Paul Graham / Reply
  3. Looks like a fun place to visit! My kids are too old already for me to take them to museums. But I have fond memories of the times it worked out, sort of OK. We did go to one art museum a few years ago that made good use of tablet technology.

    Leora / Reply
  4. That is amazing and very cool. I love technology when it used in this way to educate and be fun at the same time. I am guessing kids will have a whole new appreciation of art and the AGO for the rest of their lives; which I guess is the point. Very creative and captivating.

    Tim / Reply
  5. What a great way to engage children in art appreciation. I think it would be fun for adults too. I’ve been impressed lately by the ways museums and galleries are making use of technology to enhance the experience.

    Donna Janke / Reply
  6. What a fun museum with a nice balance of adult and children activities. It’s amazing the interactive and educational exhibits that are being created through technology.

    Christina / Reply
  7. Lucky the kids are now-a-days.. Technology has made it so simple yet entertaining for them. In our times, video games seemed like a dream.. Speaking about this post, it is a good idea to let them learn in a sophisticated way.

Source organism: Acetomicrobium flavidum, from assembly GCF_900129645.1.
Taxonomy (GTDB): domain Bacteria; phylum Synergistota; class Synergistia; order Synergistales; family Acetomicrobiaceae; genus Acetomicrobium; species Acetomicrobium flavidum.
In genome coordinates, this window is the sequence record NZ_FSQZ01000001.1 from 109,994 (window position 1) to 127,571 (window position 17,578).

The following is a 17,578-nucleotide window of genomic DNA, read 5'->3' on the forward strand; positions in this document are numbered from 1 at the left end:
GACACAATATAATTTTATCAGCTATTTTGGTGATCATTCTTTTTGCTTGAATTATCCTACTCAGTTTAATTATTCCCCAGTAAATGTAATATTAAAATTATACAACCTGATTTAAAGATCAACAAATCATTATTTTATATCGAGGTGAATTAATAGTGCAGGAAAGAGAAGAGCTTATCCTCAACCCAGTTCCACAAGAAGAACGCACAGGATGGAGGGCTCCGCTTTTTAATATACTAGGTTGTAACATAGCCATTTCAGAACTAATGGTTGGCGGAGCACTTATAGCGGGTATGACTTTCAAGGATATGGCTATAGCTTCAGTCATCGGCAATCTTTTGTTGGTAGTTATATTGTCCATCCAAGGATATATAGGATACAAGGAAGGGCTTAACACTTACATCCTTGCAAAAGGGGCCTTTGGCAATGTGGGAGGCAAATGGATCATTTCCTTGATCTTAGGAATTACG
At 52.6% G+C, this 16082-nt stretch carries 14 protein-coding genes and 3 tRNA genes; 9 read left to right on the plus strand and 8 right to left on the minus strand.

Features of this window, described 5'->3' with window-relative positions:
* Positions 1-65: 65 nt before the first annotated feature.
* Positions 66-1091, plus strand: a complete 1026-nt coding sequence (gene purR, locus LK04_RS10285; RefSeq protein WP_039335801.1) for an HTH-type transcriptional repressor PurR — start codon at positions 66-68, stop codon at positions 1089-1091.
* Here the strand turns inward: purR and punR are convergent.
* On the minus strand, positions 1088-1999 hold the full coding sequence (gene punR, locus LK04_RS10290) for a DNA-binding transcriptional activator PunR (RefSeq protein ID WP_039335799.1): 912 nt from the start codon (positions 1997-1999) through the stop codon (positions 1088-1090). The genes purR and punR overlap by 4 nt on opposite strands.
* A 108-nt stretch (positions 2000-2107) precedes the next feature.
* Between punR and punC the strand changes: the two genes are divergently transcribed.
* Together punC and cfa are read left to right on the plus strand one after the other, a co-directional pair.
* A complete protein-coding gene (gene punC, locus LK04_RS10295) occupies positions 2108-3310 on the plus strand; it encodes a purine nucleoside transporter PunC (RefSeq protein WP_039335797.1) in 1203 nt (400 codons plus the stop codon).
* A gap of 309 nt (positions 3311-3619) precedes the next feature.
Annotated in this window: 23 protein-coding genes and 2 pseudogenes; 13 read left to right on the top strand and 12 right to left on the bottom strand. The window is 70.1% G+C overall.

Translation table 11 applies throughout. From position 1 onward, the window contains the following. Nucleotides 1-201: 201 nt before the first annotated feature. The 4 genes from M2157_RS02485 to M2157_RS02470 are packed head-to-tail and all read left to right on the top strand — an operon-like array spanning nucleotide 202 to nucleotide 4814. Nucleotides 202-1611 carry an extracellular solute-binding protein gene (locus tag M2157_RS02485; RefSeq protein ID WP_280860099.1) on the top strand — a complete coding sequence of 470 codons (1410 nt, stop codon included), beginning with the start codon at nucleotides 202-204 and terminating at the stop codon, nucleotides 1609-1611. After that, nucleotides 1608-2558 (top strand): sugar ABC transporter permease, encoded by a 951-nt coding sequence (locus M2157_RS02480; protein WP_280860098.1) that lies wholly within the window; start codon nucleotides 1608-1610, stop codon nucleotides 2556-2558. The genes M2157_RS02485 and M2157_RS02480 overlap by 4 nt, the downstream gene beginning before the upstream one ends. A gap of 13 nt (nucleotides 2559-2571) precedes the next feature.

tuhin / Reply
  8. Hi Sarah – my son and his family live in Oakville and his three children 5, 7, 10 would love this. I am going there this week and will show them your site – I imagine the AGO will have a visit from them soon. This is great – thanks for writing.

    Lenie / Reply
  9. That is great that they have technology for children in museums. Art is great for them to learn about and it enriches their life. I did not grow up in museums. However, I love them now and that is great that you can take your children there now! =)

    Crystal Ross / Reply
  10. That app sounds like the coolest idea ever! I wish all museums would do something like that. Ontario’s a bit far for us to travel, but I know my kids would love that.

    Meredith Wouters / Reply
  11. This sounds like so much fun! I don’t have kids, so would be happy going to do this myself! I haven’t been to a museum like that in many years, so may need to look for something like that in my area,

    Holly Higbee-Jansen / Reply
  12. […] through the gallery. You can read about Sarah’s family’s experience with this app¬†here. What other interesting and innovative uses of technology have you discovered at museums, […]